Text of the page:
Defining “Defalcation” in the Context of Dischargeability
A central purpose to the filing of a bankruptcy is to provide an individual debtor with the opportunity to discharge their debts and obtain a fresh start. However, not all debts are dischargeable under the Bankruptcy Code. One category of debt which is not dischargeable is a debt “for fraud or defalcation while acting in a fiduciary capacity. . .” 11 U.S.C. § 523(a)(4). However, until the recent ruling in the case of In re Bullock (Bullock v. BankChampaign, N.A.), 2012 WL 446279 (11th Cir.), the precise meaning of the term “defalcation” was not entirely clear, in the Eleventh Circuit.
In deciding In re Bullock, the Eleventh Circuit recognized a split among the circuits regarding the meaning of defalcation under § 523(a)(4). The Fourth, Eighth, and Ninth Circuits concluded that even an innocent act by a fiduciary can be a defalcation. In re Uwimana, 274 F.3d 806 (4th Cir. 2001); In re Cochrane, 124 F.3d 978 (8th Cir. 1997); In re Sherman, 658 F.3d 1009 (9th Cir. 2011). The Fifth, Sixth, and Seventh Circuits require a showing of recklessness by the fiduciary. In re Harwood, 637 F.3d 615 (5th Cir. 2011); In re Patel, 565 F.3d 963 (6th Cir. 2009); In re Berman, 629 F.3d 761 (7th Cir. 2011). The First and Second Circuits require a showing of extreme recklessness. In re Baylis, 313 F.3d 9 (1st Cir. 2002); In re Hyman, 502 F.3d 61 (2d Cir. 2007). The Third Circuit has not addressed the issue, and the Tenth Circuit made a brief statement in an unpublished opinion that defalcation requires some portion of misconduct. In re Millikan, 188 F.App’x 699 (10th Cir. 2006). Ultimately, the Eleventh Circuit aligned itself with the Fifth, Sixth and Seventh Circuits and found that defalcation under §523(a)(4) requires more than mere negligence, i.e., defalcation requires a known breach of a fiduciary duty, such that the conduct can be characterized as objectively reckless. Id. at 5.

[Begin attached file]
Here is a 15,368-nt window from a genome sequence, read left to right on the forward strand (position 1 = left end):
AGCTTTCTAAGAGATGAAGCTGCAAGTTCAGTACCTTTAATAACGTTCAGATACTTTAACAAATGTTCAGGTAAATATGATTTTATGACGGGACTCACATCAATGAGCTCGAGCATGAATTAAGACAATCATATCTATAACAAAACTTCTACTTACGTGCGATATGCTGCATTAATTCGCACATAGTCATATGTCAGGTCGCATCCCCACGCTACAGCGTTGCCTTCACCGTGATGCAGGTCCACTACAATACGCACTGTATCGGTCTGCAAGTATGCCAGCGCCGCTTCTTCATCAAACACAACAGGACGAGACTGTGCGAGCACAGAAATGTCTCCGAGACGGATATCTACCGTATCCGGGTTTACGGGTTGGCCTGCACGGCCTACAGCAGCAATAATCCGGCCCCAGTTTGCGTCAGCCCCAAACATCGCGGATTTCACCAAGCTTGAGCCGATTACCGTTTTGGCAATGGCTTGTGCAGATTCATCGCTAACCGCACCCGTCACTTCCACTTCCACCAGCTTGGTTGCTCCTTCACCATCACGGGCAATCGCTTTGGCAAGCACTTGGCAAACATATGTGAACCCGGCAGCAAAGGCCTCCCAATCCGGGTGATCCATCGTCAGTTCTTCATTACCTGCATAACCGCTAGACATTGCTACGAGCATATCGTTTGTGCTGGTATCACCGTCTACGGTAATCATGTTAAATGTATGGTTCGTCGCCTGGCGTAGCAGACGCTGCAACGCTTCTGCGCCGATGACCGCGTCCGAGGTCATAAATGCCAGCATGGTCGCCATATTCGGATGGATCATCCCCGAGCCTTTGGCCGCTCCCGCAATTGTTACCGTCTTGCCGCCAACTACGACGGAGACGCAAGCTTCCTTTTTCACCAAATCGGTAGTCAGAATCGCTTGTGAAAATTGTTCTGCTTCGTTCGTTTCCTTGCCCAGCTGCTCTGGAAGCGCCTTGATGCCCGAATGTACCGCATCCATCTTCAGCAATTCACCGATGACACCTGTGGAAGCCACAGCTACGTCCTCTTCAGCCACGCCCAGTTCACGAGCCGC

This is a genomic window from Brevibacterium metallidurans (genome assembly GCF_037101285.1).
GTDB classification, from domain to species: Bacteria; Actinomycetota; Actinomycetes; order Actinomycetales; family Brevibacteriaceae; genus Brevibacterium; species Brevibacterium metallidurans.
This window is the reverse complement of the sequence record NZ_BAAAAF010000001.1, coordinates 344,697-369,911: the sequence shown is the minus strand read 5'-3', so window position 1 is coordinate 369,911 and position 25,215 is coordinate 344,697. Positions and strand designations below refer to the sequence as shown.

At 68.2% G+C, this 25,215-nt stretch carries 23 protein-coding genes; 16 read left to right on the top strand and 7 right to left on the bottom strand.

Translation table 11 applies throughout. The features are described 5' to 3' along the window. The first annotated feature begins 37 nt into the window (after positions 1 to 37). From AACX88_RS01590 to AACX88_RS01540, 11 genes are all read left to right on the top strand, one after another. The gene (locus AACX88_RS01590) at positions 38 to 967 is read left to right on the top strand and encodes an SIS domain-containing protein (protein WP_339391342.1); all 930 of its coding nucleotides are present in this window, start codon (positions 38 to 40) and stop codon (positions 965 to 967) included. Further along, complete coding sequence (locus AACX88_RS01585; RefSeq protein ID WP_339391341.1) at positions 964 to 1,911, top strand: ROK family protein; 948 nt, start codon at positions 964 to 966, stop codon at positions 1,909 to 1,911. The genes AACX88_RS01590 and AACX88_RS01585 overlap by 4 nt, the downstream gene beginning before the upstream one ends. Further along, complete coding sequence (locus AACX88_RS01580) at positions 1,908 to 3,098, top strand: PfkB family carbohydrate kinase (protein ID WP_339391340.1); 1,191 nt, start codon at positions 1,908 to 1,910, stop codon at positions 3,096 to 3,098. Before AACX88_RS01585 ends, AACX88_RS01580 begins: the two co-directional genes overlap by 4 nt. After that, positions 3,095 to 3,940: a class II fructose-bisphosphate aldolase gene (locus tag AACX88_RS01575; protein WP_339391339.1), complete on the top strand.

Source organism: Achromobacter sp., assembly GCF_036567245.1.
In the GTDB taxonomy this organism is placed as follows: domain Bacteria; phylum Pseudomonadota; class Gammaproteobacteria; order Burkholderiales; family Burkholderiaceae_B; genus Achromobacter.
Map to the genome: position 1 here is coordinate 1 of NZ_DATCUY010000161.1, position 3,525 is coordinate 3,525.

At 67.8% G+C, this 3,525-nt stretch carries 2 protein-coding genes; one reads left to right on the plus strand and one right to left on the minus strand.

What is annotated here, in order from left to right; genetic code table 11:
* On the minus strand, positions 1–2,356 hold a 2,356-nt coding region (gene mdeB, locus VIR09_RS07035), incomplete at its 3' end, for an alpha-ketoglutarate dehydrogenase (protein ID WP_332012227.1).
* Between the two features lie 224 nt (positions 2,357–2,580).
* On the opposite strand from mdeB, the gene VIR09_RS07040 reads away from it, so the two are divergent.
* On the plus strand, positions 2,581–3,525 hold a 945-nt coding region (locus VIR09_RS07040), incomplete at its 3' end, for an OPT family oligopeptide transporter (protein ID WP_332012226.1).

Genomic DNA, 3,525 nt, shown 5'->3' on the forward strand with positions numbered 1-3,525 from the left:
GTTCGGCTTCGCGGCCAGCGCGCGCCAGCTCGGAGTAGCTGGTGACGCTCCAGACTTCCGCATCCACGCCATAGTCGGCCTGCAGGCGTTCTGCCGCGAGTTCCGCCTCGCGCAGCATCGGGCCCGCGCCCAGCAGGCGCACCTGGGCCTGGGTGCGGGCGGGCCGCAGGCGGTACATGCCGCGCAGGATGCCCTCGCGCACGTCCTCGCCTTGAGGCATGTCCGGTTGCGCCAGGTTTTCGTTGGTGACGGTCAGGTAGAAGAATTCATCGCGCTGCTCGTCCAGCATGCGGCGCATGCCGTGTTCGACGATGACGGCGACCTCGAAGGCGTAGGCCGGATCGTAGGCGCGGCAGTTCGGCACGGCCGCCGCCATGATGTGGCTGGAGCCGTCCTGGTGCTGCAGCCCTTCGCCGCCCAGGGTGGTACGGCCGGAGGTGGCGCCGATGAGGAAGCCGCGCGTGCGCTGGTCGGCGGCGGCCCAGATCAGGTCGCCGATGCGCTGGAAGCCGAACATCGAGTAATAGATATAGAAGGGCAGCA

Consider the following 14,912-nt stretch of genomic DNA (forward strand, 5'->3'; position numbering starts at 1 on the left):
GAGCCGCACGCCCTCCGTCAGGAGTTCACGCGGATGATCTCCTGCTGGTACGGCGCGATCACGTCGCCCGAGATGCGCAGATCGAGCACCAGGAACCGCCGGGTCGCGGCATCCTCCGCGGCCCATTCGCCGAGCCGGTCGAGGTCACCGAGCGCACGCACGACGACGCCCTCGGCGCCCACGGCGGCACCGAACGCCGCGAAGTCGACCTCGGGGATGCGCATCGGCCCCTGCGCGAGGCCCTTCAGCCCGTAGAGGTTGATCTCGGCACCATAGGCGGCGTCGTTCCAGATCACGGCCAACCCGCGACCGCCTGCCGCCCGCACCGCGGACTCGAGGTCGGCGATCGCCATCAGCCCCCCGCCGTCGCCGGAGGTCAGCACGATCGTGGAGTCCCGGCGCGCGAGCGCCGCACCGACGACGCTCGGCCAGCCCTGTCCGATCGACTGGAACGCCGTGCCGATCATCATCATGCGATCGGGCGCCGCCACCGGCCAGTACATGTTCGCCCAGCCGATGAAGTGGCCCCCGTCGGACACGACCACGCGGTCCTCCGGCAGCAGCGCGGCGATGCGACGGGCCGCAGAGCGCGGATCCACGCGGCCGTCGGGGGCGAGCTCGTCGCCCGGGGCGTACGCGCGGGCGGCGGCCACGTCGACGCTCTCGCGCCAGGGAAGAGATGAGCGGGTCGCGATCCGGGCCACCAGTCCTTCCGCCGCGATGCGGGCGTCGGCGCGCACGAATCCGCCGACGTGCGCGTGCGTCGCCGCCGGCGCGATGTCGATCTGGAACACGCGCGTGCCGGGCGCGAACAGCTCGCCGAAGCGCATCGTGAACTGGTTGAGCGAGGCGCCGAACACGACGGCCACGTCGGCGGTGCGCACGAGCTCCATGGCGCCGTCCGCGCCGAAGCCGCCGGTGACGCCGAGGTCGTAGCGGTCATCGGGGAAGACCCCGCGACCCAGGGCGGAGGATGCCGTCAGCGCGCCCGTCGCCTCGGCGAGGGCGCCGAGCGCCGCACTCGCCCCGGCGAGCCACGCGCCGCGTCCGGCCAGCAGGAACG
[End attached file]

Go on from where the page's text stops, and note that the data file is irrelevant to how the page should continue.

In In re Bullock, the debtor was the trustee and beneficiary of his father’s trust. The debtor engaged in self-dealing by using the cash value of a trust life insurance policy as collateral for loans. Id. at 1. Thereafter, the trustee’s brothers, who were also beneficiaries to the trust, successfully sued the debtor alleging a breach of his fiduciary duty by engaging in self-dealing. Id. In awarding damages for the self-dealing, the trial court stated that the debtor/trustee did “not appear to have a malicious motive in borrowing funds from the trust” but that cannot “excuse him from liability.” Id. Thereafter, the debtor filed a chapter 7 bankruptcy seeking to discharge the judgment against him. Id. at 2. However, the bankruptcy court found the debt arose from fraud or defalcation while the debtor was acting in a fiduciary capacity and therefore ruled that the debt was not dischargeable, pursuant to §523(a)(4). Id. The district court affirmed the bankruptcy court’s decision which was then appealed to the Eleventh Circuit.
In applying the recklessness standard for defalcation, the Eleventh Circuit concluded that the bankruptcy court was correct in determining that the debtor committed a defalcation by making the loans while he was the trustee of his father’s trust. Id. at 5. The Eleventh Circuit found that because the debtor was the trustee of the trust, he certainly should have known that he was engaging in self-dealing, given that he knowingly benefited from the loans. Thus, the court concluded, his conduct could be characterized as objectively reckless, and as such, it rose to the level of a defalcation under § 523(a)(4). Id.
This article was submitted by Marc P. Barmat, Furr and Cohen, P.A., One Boca Place, Suite337 West, 2255 Glades Road, Boca Raton, FL 33431; email@example.com